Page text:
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Kingston University students team up with Vintage publishing to rally east London with posters revealing entire text of historian's new book

Posted Friday 12 May 2017

Kingston University students team up with Vintage publishing to rally east London with posters revealing entire text of historian's new book

East Londoners were treated to a different kind of advertising on their way to work recently, with graphic design students plastering the walls of Shoreditch with a series of posters that published the entire text of US historian Timothy Snyder's new book, On Tyranny.

In what is believed to be a first for the publishing industry, Kingston University students worked with the Vintage design team, part of publishers Penguin Random House, to bring each chapter of the book to life and displayed them in a sequence of large-scale posters along Leonard Street. The poster installation, which took inspiration from 1930s-era propaganda tools, captured the author's lessons on how to resist tyranny with striking graphics and major political undertones themed in black, white and red.

The posters created by graphic design students were designed as a \'rallying call\'.The posters created by graphic design students were designed as a 'rallying call'.Students worked alongside Vintage to create the artworks under the guidance of graphic design course leader, associate professor Rose Gridneff. "They responded to the brief really well – it's such a political book and our students are very passionate and politically driven so it resonated with them," she said. "It was also a great opportunity for them to see their work in print and in public."

Ms Gridneff was particularly impressed with the students as they were given just one week to design and complete the posters. "Working on a design project with such tight constraints sounds challenging but it actually allowed the students more freedom, as they knew exactly what their perimeters were," she added.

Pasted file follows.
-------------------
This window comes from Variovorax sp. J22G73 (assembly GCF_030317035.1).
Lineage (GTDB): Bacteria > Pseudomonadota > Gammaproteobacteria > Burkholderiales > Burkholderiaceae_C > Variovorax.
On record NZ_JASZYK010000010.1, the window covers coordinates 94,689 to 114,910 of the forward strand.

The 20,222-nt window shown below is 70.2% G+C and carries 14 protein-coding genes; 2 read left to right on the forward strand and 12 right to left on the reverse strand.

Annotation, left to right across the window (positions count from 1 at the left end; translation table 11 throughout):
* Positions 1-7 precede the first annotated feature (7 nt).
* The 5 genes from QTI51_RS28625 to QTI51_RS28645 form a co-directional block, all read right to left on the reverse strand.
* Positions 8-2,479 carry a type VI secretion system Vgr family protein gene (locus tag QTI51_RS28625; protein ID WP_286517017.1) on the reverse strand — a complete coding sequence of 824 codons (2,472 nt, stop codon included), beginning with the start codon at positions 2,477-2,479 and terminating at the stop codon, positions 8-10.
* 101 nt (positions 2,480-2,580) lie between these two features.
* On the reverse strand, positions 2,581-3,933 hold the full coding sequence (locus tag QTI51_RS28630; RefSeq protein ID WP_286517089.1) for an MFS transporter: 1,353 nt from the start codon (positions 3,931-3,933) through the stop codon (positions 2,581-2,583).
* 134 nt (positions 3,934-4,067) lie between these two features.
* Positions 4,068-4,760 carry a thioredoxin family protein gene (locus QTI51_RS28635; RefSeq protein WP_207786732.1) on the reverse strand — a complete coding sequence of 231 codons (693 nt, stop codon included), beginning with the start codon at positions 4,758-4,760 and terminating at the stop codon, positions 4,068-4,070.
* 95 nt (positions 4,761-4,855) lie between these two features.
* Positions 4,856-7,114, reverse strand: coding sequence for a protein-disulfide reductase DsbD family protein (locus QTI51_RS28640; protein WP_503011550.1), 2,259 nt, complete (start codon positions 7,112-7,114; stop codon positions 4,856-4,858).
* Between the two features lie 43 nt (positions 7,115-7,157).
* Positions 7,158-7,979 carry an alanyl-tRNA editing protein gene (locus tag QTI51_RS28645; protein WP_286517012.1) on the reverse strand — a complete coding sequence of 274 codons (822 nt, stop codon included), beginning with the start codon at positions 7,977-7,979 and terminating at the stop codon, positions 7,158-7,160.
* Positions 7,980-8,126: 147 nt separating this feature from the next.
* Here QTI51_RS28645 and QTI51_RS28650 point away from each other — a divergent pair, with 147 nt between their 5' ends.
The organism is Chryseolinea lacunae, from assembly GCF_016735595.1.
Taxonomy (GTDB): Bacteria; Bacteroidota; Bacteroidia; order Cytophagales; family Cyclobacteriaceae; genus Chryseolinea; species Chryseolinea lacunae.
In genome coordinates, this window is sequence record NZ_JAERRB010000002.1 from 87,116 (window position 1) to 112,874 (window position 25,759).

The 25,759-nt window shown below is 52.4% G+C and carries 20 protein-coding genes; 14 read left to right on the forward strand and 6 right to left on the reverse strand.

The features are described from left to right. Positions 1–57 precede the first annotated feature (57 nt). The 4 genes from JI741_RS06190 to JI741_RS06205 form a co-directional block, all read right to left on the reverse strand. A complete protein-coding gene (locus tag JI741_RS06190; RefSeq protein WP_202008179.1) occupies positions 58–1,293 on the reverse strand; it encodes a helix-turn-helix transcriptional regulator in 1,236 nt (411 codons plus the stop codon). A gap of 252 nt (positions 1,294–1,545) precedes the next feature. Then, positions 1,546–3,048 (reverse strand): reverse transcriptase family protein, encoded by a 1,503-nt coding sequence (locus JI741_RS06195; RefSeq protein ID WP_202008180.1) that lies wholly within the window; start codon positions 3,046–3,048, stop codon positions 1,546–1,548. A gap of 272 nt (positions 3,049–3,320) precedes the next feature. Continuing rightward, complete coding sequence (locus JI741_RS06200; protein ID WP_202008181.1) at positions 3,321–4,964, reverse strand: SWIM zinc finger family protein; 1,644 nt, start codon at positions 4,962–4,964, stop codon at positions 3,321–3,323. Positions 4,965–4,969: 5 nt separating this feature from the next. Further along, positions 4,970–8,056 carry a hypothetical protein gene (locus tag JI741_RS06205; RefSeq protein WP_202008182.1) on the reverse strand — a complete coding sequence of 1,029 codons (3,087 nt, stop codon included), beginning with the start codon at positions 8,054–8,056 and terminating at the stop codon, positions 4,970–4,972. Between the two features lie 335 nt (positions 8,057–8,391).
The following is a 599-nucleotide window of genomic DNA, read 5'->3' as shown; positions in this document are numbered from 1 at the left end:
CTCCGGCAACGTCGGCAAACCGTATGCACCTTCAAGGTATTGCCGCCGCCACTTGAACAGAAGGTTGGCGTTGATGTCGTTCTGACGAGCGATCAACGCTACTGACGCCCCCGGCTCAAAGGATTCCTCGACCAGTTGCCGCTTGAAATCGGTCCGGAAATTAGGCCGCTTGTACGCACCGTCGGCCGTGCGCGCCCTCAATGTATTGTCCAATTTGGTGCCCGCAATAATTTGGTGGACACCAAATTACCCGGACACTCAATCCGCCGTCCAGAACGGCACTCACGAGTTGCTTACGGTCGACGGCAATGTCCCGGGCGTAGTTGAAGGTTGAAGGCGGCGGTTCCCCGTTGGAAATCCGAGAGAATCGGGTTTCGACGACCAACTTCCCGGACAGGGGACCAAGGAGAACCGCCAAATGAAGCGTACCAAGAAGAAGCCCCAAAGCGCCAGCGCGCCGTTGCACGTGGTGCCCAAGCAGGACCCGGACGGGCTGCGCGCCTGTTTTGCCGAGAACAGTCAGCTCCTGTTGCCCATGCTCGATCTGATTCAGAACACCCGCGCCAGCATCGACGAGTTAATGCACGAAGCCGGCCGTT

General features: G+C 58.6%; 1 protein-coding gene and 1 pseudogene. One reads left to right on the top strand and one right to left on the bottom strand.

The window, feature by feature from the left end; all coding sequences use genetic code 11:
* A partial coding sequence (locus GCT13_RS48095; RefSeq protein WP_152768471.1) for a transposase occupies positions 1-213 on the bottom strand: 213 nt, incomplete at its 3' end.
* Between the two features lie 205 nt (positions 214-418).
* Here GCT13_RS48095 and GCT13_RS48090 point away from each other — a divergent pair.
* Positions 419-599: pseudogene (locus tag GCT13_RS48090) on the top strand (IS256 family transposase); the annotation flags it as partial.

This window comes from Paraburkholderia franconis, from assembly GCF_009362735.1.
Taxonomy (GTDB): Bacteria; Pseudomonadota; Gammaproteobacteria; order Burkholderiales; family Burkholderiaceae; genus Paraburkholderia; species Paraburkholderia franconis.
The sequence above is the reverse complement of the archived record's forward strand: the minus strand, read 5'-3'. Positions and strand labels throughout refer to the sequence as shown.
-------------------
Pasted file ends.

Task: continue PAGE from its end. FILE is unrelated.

The publication of the entire book on posters was described by Vintage as ‘a provocation and a rallying call', with each chapter designed by different students in order to give every poster its own visual character.

The final year BA(Hons) Graphic Design students used the project as an opportunity to engage the public with politics through design – a cause that resonated with second year student Charlie Jeffries soon after the Westminster terror attacks that shook the heart of London in March.

The posters encapsulated author Tim Snyder\'s messages of advice in the face of tyranny.The posters encapsulated author Tim Snyder's messages of advice in the face of tyranny."The book highlights some of the bigger legislative issues facing us nowadays and draws such serious and true comparisons between past and present political affairs," he said. "Having the opportunity to create a piece of design accompanying something of such great weight was a huge honour for us."

Charlie's classmate Millie Tyler said the project highlighted how design could help people respond to issues in society. "The quote from the last chapter of On Tyranny tells us to be as courageous as we can – I think it's a significant one to reflect on," she explained. "We really felt the message throughout the process of designing these posters. It is always important to make noise, to start conversations and to have a voice."

With the eye-catching posters attracting widespread media attention in the United Kingdom from publications including The Guardian and It's Nice That, Vintage is now looking to replicate the project in the United States to promote Mr Snyder's book, which launched a month earlier in the United States.

Creative director at Vintage Suzanne Dean, herself a graduate from Kingston University's graphic design programme, led the project with her team and said the students gained a lot from the experience. "We really enjoyed seeing the students bring their ideas to fruition and to see their excitement when the posters went up," she said. "It's an important book for our time and they were able to identify and connect with the political nature of the subject matter."

The posters were displayed along Leonard Street in Shoreditch, east London.

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